Essay on Man, Part 1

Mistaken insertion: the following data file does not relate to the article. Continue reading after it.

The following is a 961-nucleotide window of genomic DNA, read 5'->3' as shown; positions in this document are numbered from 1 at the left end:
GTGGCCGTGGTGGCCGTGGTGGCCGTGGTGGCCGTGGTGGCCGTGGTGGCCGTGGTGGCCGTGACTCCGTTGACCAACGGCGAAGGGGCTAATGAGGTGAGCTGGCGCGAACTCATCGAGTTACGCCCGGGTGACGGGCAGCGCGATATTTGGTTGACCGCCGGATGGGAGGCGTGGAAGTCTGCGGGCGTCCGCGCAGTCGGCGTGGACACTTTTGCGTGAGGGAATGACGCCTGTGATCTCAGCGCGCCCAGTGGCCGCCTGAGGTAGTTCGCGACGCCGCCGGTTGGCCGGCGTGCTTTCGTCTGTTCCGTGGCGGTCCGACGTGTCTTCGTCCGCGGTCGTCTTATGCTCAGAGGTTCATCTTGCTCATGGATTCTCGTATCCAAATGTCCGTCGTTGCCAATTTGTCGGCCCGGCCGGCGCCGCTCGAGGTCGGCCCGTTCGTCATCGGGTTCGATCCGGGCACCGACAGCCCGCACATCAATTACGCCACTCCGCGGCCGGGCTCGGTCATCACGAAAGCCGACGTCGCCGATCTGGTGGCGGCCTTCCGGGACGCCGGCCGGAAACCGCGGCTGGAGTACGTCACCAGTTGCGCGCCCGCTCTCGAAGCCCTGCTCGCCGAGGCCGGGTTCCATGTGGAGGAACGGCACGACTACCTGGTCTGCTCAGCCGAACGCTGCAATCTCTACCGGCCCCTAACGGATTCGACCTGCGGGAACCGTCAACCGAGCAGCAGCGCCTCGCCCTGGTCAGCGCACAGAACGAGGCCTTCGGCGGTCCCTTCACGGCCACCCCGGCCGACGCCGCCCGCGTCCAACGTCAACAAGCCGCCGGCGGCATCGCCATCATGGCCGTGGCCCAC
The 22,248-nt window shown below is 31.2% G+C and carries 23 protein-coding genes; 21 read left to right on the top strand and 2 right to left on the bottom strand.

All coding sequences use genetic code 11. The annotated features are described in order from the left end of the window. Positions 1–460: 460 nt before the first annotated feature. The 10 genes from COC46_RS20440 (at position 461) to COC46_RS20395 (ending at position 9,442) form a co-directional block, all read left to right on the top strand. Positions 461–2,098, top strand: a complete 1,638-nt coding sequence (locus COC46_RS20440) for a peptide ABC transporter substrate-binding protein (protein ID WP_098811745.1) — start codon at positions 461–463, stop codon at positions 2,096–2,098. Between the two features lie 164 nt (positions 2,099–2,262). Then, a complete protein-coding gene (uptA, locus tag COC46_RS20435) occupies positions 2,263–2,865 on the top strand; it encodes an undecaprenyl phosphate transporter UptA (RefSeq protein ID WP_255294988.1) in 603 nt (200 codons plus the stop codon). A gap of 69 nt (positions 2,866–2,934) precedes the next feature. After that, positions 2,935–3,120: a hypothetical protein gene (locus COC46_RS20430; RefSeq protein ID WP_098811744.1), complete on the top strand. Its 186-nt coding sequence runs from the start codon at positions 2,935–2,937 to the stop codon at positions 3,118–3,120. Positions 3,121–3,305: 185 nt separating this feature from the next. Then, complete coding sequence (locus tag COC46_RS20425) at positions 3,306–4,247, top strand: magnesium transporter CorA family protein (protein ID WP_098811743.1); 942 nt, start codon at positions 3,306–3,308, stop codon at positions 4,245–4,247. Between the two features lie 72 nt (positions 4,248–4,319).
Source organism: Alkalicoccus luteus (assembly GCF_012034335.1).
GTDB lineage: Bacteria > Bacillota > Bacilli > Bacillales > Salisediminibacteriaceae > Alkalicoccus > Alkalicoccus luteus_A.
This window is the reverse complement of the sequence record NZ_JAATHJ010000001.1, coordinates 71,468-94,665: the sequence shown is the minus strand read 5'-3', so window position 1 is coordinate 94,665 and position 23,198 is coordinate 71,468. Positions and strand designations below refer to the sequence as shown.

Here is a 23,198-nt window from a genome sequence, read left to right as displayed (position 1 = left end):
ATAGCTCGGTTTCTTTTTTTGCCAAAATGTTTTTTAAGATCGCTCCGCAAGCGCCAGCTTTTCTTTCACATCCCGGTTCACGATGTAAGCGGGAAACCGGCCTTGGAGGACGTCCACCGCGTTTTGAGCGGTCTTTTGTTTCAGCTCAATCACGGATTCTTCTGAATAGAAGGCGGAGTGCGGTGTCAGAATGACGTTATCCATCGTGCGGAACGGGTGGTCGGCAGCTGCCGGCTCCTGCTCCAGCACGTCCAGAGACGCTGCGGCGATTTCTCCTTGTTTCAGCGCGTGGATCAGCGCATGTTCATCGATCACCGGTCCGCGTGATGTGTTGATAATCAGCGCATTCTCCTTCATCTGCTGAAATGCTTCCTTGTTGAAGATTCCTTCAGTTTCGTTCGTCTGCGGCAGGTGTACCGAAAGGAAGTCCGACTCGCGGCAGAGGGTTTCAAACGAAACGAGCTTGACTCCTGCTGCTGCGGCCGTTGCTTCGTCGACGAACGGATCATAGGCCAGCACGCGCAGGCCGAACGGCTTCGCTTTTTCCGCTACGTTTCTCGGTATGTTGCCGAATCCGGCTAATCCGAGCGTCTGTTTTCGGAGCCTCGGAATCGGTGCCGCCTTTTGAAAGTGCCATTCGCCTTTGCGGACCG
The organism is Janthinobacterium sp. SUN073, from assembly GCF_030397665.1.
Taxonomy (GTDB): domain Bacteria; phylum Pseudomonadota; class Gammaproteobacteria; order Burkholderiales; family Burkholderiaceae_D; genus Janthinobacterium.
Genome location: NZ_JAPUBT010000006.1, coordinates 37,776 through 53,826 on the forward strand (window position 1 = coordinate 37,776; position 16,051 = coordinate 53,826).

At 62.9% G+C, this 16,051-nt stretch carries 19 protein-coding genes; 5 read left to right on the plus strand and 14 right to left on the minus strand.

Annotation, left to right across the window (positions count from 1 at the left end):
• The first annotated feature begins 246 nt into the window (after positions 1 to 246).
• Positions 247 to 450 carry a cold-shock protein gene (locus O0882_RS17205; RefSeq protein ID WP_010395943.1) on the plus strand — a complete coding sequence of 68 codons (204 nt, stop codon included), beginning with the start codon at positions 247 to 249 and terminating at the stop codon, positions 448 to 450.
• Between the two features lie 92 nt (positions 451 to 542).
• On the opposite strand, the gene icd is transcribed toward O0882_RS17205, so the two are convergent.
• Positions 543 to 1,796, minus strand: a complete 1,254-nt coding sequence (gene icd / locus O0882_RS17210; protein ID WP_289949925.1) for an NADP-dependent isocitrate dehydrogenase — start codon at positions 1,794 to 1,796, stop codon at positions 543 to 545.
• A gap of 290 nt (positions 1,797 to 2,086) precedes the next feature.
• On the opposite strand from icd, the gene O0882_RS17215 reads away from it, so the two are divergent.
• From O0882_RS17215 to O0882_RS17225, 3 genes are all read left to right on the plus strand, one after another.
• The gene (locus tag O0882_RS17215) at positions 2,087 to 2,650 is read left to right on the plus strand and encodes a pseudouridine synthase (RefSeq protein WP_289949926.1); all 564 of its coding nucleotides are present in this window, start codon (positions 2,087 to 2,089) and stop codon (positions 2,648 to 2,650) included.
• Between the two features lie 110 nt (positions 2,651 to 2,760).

An Essay on Man: Epistle OneTo Henry St. John, Lord BolingbrokeAwake, my St. John! leave all meaner thingsTo low ambition, and the pride of kings.Let us (since life can little more supplyThan just to look about us and to die)Expatiate free o'er all this scene of man;A mighty maze! but not without a plan;A wild, where weeds and flow'rs promiscuous shoot;Or garden, tempting with forbidden fruit.Together let us beat this ample field,Try what the open, what the covert yield;The latent tracts, the giddy heights exploreOf all who blindly creep, or sightless soar;Eye Nature's walks, shoot folly as it flies,And catch the manners living as they rise;Laugh where we must, be candid where we can;But vindicate the ways of God to man.ISay first, of God above, or man below,What can we reason, but from what we know?Of man what see we, but his station here,From which to reason, or to which refer?Through worlds unnumber'd though the God be known,'Tis ours to trace him only in our own.He, who through vast immensity can pierce,See worlds on worlds compose one universe,Observe how system into system runs,What other planets circle other suns,What varied being peoples ev'ry star,May tell why Heav'n has made us as we are.But of this frame the bearings, and the ties,The strong connections, nice dependencies,Gradations just, has thy pervading soulLook'd through? or can a part contain the whole?Is the great chain, that draws all to agree,And drawn supports, upheld by God, or thee?